Time to review kashmir valley status

The despatch of over 3,500 Central paramilitary, BSF and other troops to Handwara in the Kashmir Valley on April 16-17 after continuous stone-pelting on Indian Army personnel and pickets over a doubtful molestation charge of a minor girl by an army jawan, is an indicator that civilian unrest in the northern periphery state of Jammu & Kashmir is going from bad to worse.

A few days earlier, riots had broken out on the campus of the National Institute of Technology, Srinagar — the state’s showpiece engineering college — over the issue of raising the national flag on campus. This reasonable request of out-of-state students was vehemently opposed by Kashmiri-Muslim students of NIT and youth mobs in the vicinity of the institute. A protest staged on campus by non-Muslim and ‘outsider’ students, prompted a brutal attack on the protestors by the state police in which 115 students were injured, some severely.

These instances of student and civilian unrest are merely the latest in a series of continuous civil disturbances in J&K and the Kashmir Valley in particular, for the past 68 years since independence. Regrettably, even after J&K being accorded special status in the Constitution of India and receiving cumulatively higher per capita grants from the Central government than any other state of the Indian Union, the Muslim majority of the valley remains obstinately communal, and has refused to fall in line with other states and govern itself according to the secular Constitution of India.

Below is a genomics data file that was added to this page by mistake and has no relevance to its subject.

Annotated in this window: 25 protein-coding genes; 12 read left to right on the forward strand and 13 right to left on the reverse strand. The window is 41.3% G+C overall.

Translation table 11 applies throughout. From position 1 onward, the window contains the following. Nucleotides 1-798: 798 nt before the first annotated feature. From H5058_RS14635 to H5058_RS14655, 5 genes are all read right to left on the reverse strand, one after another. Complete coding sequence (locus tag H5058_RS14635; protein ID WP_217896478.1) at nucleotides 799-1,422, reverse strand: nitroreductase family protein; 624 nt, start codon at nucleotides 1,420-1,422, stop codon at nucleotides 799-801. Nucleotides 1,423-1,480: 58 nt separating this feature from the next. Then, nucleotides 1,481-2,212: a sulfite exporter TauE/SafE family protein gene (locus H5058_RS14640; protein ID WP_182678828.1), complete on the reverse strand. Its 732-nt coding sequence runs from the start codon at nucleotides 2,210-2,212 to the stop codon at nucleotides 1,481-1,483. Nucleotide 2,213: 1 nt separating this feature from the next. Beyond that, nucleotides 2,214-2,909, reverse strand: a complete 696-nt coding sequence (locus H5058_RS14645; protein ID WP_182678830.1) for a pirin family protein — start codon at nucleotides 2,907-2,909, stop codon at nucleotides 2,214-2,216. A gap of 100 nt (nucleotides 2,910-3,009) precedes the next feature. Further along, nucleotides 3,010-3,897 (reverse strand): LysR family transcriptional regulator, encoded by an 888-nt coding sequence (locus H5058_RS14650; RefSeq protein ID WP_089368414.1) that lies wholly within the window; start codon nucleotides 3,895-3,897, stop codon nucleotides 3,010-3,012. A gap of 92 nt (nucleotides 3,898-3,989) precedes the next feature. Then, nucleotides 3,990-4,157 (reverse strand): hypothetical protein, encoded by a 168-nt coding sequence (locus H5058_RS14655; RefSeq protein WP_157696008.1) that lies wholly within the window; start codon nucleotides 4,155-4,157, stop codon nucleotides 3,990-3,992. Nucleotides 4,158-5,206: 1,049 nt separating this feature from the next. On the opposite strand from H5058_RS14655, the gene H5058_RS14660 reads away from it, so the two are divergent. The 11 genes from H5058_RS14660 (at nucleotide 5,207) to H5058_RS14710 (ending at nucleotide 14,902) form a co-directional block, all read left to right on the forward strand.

On the contrary, communal hostility and violence drove over 200,000 Kashmiri pundits (Hindus) out of their homes in the valley into squalid refugee camps in Hindu-dominated Jammu and Delhi. Quite clearly, this permanently disgruntled and intolerant community is a strain on secular India, and should be given the azadi they demand, with the Kashmir Valley severed and its people expelled from the Indian Union.

Although hyper-nationalists deny it, in 1948 India’s first prime minister Jawaharlal Nehru promised a plebiscite in Kashmir to ascertain whether its people wanted accession to India or Pakistan, or full independence after the first Indo-Pak war over Kashmir. But subsequently, Nehru himself and successor political establishments in Delhi reneged on this promise on the ground that return of Pakistan-occupied Kashmir to India is a precondition.

The plain truth is that apart from visa-free access to middle class tourists from India, the tiny Kashmir Valley has little to offer and is a huge drain on national resources because it has failed to attract industrial investment. In the circumstances, it’s time to call the bluff of communal Kashmiri and Pakistan leaders and hold a plebiscite in the valley and PoK under UN supervision. In the likely event of the populace voting for accession to Pakistan or azadi, this territory should be severed from the Indian Union and left to its own devices. India will be better for it.

No case for imposing liquor prohibition